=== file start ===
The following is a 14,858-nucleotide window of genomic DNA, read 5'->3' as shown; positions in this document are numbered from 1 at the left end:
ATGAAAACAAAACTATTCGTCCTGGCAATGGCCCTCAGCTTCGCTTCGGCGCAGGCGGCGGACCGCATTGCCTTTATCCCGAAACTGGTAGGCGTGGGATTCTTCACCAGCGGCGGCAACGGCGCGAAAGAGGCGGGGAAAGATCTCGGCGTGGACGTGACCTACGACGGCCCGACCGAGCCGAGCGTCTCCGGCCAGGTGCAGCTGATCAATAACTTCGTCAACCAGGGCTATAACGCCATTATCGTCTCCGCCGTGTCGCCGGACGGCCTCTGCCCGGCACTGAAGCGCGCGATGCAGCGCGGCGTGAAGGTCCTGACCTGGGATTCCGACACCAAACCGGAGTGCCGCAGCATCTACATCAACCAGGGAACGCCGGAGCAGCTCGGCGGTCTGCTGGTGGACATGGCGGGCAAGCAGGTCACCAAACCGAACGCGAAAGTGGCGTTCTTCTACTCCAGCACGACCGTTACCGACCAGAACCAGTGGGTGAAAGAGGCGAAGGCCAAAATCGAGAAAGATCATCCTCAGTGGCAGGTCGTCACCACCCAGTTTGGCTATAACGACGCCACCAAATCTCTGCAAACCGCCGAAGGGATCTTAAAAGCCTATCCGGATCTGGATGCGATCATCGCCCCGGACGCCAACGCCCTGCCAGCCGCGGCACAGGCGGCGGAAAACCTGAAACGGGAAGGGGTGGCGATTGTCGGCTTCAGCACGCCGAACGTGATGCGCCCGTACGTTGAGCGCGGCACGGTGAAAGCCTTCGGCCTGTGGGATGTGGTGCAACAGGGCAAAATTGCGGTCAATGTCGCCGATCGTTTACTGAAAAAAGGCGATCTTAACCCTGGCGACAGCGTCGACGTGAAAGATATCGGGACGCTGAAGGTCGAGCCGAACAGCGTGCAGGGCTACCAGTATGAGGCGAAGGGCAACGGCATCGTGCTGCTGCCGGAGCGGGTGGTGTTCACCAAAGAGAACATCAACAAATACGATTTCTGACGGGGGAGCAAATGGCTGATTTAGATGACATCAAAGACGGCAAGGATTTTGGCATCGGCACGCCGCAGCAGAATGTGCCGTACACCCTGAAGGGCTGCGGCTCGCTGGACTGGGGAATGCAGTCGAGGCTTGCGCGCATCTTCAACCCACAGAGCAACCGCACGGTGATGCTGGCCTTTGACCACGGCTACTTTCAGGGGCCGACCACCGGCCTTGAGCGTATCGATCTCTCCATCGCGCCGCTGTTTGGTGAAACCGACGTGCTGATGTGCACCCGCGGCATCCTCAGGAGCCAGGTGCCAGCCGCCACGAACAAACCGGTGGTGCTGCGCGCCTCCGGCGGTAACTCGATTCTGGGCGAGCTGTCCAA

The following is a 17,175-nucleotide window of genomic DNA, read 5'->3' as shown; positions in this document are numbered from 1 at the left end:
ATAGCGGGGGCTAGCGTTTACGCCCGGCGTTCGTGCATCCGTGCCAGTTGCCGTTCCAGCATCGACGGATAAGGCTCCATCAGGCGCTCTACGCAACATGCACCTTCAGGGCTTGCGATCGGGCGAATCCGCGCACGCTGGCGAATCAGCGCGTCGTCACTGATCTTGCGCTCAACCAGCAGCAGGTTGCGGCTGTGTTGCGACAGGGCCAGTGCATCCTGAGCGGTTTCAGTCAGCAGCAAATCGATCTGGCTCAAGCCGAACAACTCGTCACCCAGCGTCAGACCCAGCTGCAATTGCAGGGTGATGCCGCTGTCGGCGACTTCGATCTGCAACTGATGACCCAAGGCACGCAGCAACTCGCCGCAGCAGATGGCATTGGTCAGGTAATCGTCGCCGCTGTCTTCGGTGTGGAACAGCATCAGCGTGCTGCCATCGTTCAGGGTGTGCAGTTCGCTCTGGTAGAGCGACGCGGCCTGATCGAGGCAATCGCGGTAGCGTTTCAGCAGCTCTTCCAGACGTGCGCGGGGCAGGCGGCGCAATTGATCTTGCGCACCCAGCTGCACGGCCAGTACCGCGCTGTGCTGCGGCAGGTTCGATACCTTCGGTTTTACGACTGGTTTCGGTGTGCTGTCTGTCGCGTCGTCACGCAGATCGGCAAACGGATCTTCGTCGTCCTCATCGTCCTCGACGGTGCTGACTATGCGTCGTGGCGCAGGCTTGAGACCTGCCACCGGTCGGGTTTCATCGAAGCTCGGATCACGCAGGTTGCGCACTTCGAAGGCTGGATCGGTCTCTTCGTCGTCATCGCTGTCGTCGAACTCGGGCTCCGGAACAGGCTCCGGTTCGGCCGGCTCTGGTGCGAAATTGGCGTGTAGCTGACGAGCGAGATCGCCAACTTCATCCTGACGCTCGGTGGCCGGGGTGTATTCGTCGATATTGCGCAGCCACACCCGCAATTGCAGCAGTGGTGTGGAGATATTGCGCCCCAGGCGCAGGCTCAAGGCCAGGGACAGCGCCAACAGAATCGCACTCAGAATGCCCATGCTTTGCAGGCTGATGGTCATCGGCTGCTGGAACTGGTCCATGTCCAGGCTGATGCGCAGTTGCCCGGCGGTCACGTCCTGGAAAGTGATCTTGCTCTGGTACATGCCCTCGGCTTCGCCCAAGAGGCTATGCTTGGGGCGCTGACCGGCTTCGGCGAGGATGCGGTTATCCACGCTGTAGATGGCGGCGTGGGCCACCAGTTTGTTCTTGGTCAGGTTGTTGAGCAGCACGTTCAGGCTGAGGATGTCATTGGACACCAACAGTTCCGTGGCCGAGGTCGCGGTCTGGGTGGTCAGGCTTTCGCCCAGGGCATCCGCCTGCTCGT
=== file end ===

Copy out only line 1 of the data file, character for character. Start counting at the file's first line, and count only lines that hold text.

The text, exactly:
The following is a 14,858-nucleotide window of genomic DNA, read 5'->3' as shown; positions in this document are numbered from 1 at the left end: